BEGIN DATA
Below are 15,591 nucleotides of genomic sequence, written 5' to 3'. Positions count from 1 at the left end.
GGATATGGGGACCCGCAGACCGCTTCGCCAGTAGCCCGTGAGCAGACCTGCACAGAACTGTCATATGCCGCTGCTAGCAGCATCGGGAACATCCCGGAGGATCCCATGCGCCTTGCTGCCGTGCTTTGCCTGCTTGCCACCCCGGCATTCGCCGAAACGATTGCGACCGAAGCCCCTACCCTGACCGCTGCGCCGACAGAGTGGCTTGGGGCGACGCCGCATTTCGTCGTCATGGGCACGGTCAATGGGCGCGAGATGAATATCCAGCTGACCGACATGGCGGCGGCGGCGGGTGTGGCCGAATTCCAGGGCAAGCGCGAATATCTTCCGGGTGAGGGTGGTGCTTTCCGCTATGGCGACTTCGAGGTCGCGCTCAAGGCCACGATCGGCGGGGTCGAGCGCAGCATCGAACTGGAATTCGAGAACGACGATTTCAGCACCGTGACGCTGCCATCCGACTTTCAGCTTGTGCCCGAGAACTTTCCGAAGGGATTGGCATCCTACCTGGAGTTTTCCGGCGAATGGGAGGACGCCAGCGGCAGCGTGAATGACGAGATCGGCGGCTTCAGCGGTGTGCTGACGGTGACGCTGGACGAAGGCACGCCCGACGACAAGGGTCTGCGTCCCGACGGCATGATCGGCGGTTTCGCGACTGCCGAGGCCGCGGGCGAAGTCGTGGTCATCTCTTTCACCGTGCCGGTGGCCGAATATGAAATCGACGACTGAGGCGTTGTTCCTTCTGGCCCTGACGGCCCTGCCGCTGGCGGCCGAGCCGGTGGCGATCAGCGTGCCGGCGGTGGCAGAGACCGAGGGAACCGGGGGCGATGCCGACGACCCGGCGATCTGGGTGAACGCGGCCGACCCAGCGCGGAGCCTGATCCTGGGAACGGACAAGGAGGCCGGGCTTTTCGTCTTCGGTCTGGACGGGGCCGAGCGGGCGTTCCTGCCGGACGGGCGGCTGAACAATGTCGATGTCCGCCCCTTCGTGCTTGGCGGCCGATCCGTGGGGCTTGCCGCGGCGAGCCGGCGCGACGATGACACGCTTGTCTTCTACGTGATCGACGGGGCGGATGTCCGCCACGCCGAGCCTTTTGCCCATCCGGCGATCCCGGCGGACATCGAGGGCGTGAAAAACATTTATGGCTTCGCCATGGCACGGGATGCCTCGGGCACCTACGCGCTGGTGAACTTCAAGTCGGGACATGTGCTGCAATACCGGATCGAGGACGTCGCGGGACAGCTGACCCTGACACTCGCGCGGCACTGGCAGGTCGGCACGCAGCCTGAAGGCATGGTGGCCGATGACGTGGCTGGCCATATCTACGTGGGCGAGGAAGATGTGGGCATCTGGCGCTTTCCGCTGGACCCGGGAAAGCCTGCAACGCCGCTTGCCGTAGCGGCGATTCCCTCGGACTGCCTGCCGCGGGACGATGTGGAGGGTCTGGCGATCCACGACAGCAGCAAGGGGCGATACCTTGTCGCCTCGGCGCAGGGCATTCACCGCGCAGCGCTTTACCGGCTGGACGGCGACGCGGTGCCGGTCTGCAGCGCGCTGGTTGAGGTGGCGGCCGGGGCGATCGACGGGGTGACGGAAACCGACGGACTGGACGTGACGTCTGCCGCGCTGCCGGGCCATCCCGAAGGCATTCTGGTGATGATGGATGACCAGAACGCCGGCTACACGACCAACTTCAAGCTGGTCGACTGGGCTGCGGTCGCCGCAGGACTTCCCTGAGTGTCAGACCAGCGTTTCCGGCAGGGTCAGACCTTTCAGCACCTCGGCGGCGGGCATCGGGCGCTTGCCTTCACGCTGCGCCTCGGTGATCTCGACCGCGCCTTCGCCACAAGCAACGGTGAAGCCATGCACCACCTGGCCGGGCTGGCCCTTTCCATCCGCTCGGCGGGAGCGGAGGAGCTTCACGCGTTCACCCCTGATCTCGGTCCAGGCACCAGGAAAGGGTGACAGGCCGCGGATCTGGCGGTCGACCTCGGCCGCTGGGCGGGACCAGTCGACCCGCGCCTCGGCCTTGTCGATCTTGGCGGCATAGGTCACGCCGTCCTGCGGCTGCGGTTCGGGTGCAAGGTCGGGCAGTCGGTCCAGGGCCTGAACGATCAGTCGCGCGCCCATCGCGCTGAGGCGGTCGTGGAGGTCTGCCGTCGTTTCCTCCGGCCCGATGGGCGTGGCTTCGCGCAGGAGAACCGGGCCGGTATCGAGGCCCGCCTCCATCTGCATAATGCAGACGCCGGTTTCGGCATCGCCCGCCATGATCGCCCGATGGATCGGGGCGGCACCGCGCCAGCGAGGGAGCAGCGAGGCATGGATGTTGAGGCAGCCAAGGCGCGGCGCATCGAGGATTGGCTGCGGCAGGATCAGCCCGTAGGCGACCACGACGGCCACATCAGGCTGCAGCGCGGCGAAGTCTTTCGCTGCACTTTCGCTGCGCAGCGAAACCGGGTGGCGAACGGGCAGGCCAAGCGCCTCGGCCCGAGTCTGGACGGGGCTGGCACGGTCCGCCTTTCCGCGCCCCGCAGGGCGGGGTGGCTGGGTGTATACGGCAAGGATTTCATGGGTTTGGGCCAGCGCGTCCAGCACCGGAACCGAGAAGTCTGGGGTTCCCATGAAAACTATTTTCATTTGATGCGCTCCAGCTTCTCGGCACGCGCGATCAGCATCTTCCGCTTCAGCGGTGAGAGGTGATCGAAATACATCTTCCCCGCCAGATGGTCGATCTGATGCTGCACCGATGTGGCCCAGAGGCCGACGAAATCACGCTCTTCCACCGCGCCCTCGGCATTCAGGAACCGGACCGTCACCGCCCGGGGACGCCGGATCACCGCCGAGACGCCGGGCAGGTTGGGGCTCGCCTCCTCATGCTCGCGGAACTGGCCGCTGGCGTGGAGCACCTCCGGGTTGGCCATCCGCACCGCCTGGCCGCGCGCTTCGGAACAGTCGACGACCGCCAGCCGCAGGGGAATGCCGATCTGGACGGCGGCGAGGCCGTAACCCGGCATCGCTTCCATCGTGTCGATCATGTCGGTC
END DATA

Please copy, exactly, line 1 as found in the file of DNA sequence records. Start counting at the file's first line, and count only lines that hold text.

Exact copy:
Below are 15,591 nucleotides of genomic sequence, written 5' to 3'. Positions count from 1 at the left end.